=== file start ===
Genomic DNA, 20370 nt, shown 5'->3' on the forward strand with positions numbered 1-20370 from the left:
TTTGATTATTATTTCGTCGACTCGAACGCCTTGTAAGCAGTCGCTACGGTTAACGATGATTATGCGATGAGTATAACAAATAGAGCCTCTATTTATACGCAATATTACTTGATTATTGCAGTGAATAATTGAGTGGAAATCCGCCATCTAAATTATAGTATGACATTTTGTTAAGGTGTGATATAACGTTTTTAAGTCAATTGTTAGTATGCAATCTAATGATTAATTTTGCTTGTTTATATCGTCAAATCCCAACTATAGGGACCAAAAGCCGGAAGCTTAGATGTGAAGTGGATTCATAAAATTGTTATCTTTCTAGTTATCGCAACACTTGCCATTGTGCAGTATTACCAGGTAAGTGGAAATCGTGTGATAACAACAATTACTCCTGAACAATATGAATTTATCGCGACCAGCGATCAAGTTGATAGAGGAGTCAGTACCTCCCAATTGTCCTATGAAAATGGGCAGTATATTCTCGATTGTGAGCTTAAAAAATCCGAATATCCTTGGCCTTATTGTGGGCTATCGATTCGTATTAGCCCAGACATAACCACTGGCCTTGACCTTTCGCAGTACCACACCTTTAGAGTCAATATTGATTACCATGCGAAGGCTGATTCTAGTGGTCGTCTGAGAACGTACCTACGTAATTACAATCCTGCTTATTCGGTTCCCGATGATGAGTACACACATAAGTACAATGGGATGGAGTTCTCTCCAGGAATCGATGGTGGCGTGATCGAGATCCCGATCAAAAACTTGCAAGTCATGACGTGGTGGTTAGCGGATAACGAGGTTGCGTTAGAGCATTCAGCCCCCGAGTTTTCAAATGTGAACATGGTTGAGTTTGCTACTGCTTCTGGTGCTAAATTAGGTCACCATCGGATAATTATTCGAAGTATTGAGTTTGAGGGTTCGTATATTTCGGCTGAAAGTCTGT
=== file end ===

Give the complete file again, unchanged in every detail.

Genomic DNA, 20370 nt, shown 5'->3' on the forward strand with positions numbered 1-20370 from the left:
TTTGATTATTATTTCGTCGACTCGAACGCCTTGTAAGCAGTCGCTACGGTTAACGATGATTATGCGATGAGTATAACAAATAGAGCCTCTATTTATACGCAATATTACTTGATTATTGCAGTGAATAATTGAGTGGAAATCCGCCATCTAAATTATAGTATGACATTTTGTTAAGGTGTGATATAACGTTTTTAAGTCAATTGTTAGTATGCAATCTAATGATTAATTTTGCTTGTTTATATCGTCAAATCCCAACTATAGGGACCAAAAGCCGGAAGCTTAGATGTGAAGTGGATTCATAAAATTGTTATCTTTCTAGTTATCGCAACACTTGCCATTGTGCAGTATTACCAGGTAAGTGGAAATCGTGTGATAACAACAATTACTCCTGAACAATATGAATTTATCGCGACCAGCGATCAAGTTGATAGAGGAGTCAGTACCTCCCAATTGTCCTATGAAAATGGGCAGTATATTCTCGATTGTGAGCTTAAAAAATCCGAATATCCTTGGCCTTATTGTGGGCTATCGATTCGTATTAGCCCAGACATAACCACTGGCCTTGACCTTTCGCAGTACCACACCTTTAGAGTCAATATTGATTACCATGCGAAGGCTGATTCTAGTGGTCGTCTGAGAACGTACCTACGTAATTACAATCCTGCTTATTCGGTTCCCGATGATGAGTACACACATAAGTACAATGGGATGGAGTTCTCTCCAGGAATCGATGGTGGCGTGATCGAGATCCCGATCAAAAACTTGCAAGTCATGACGTGGTGGTTAGCGGATAACGAGGTTGCGTTAGAGCATTCAGCCCCCGAGTTTTCAAATGTGAACATGGTTGAGTTTGCTACTGCTTCTGGTGCTAAATTAGGTCACCATCGGATAATTATTCGAAGTATTGAGTTTGAGGGTTCGTATATTTCGGCTGAAAGTCTGT